By Kristina Cooke and Mica Rosenberg
(Reuters) -U.S. authorities were blocked by a federal judge on Friday from lifting COVID-19 restrictions that empower agents at the U.S.-Mexico border to turn back migrants without giving them a chance to seek asylum.
The nationwide injunction issued by U.S. District Judge Robert Summerhays in Louisiana means the restrictions, which were set to end on May 23, will remain in place across the border as the litigation proceeds, unless a higher court overturns the ruling. The Department of Justice (DOJ) said it intends to appeal.
The pandemic restrictions, known as Title 42, were put in place in March 2020 during the administration of former Republican President Donald Trump, an immigration hardliner. Health authorities at the U.S. Centers for Disease Control and Prevention (CDC) said at the time it was needed to curb the spread of the coronavirus in crowded border facilities.
Since then, more than a million migrants apprehended at the border have been rapidly expelled to Mexico or other countries under the order, often within hours of being caught.
Judge Summerhays, a Trump appointee, said keeping the Title 42 order in place "would serve the public interest" and that a nationwide injunction was necessary given the ability of immigrants crossing the border to move freely from one state to another.
Democratic President Joe Biden's decision to lift Title 42 has faced criticism from Republicans and some members of his own party, concerned that ending the expulsions would push a record number of migrant crossings even higher.
Medical experts, the United Nations and other Democrats have said the expulsions put vulnerable migrants in danger and were not based on science.
The White House said it disagreed with the court's ruling, but would comply with it pending the DOJ's appeal.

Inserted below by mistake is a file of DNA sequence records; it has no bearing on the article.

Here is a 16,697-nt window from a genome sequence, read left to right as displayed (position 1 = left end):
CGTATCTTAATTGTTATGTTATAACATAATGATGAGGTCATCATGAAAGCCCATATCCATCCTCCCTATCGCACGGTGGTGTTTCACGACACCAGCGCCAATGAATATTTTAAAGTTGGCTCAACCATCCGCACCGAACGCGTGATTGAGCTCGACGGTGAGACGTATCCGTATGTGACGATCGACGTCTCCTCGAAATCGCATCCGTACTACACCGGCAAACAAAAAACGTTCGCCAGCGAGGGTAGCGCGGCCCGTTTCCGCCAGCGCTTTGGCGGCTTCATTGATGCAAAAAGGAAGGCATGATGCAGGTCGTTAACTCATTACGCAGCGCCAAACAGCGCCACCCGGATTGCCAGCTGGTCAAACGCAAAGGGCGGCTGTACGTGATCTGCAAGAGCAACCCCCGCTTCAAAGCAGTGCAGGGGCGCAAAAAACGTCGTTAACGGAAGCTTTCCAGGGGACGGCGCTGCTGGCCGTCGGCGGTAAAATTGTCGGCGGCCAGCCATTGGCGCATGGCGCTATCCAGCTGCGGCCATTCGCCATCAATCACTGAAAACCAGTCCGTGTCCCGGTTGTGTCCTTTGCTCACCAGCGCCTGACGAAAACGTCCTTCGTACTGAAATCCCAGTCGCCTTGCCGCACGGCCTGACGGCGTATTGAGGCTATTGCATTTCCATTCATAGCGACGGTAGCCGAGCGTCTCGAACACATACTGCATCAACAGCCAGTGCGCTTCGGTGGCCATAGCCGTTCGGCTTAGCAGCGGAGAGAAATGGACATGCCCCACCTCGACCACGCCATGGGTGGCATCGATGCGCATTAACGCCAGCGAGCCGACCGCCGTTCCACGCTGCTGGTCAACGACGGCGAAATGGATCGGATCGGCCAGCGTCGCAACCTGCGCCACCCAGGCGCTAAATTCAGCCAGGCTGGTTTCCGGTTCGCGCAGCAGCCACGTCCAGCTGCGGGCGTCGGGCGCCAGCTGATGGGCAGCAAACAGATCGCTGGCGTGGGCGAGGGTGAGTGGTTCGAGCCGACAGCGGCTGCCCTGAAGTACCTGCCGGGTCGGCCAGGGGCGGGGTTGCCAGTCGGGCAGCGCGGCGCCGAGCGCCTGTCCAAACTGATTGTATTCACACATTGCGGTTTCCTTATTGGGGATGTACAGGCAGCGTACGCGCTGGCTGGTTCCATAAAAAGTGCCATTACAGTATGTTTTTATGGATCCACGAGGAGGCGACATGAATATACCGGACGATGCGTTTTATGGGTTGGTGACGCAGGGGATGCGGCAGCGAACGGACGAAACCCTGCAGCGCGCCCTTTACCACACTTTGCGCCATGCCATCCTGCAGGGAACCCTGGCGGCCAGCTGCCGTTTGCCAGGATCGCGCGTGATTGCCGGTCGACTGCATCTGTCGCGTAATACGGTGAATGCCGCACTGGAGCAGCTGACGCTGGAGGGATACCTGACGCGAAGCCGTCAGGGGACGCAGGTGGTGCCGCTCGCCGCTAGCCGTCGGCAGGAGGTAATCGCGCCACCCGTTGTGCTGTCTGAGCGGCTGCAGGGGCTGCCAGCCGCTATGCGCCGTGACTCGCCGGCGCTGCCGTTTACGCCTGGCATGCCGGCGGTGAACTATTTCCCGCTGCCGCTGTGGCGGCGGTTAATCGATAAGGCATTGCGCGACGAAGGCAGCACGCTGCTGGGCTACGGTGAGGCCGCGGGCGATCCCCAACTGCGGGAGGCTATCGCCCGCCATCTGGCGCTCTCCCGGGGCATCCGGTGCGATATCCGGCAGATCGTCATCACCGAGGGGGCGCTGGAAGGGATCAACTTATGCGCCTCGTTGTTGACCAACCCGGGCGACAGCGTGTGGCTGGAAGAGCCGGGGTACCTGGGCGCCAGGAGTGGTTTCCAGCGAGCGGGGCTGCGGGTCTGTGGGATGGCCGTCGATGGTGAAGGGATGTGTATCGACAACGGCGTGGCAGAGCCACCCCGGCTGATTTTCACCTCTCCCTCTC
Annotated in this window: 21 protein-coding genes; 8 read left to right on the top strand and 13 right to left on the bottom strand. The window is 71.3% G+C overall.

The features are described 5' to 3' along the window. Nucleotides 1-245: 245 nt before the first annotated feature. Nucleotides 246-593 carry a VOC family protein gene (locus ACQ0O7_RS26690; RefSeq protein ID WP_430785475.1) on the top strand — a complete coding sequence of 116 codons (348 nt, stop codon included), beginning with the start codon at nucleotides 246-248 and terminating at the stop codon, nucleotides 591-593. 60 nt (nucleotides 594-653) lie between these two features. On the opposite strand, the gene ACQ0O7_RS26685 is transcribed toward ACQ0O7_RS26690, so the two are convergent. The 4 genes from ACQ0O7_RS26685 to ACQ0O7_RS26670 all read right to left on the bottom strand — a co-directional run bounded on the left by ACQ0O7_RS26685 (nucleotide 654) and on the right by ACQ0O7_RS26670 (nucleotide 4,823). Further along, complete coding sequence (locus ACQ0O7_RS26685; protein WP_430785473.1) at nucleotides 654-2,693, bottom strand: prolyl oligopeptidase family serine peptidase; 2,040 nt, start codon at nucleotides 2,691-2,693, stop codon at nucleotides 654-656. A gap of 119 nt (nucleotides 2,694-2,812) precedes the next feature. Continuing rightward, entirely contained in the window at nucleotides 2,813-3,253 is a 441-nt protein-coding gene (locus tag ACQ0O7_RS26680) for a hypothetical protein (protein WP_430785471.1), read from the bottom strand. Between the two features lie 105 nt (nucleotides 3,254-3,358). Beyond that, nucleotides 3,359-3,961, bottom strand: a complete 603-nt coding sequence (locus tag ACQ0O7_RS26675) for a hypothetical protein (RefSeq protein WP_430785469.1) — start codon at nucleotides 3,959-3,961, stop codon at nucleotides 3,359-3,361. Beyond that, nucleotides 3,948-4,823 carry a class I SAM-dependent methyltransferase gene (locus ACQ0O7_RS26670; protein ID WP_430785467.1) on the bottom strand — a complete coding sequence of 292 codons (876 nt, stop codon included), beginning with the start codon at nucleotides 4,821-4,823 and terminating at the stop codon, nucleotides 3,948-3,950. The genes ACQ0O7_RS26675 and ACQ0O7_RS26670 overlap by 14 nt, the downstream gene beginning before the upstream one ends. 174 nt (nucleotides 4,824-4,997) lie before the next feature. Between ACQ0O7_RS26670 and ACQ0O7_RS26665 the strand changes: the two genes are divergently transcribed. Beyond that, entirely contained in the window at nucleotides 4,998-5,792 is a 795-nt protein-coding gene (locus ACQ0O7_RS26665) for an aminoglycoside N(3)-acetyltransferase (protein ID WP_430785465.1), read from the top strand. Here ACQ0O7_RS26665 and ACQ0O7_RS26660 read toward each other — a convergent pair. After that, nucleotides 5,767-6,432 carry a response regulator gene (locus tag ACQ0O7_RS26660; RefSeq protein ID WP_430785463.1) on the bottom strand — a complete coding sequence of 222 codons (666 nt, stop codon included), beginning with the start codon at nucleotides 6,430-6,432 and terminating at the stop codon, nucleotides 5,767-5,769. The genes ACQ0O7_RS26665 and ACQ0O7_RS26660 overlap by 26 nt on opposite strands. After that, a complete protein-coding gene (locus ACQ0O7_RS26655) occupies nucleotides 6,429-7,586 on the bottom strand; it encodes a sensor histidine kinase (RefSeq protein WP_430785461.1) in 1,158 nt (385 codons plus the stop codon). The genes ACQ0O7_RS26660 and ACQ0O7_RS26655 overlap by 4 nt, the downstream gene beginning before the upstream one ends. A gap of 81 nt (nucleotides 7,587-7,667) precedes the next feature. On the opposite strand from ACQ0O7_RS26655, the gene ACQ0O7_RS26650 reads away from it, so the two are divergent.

"The authority to set public health policy nationally should rest with the Centers for Disease Control, not with a single district court," White House Press Secretary Karine Jean-Pierre said in a statement.
Last month, the CDC said Title 42 was no longer needed to fight COVID-19 due to the increased availability of vaccines and other tools.
But a coalition of two dozen states led by Arizona, Louisiana and Missouri, all with Republican attorneys general, sued to prevent the Biden administration from ending the policy.
The judge found the states had a "substantial likelihood of success" regarding their claim that the CDC failed to take proper regulatory steps when it moved to terminate Title 42. Arizona Attorney General Mark Brnovich applauded the ruling as a "significant win."
The decision leaves in limbo thousands of migrants who have been waiting in Mexican border cities for the order to end so they can begin the process of seeking asylum in the United States. On Friday, a group of migrants gathered outside the U.S. consulate in Tijuana to voice their concerns.
"We're here with our vaccination cards and negative COVID-19 tests to prove that we don't have this sickness," said Mexican asylum seeker Juan Carlos Guzman, who said he had fled the violence-torn state of Guanajuato after an organized crime group assassinated his son.
Advocates quickly condemned the judge's decision. A separate court ruling blocks the Biden administration from expelling families to places where they could be persecuted or tortured.
(Reporting by Kristina Cooke in San Francisco and Mica Rosenberg in New York; Additional reporting by Ted Hesson and Steve Holland in Washington and Jorge Nieto in Tijuana; Editing by Rosalba O'Brien and Daniel Wallis)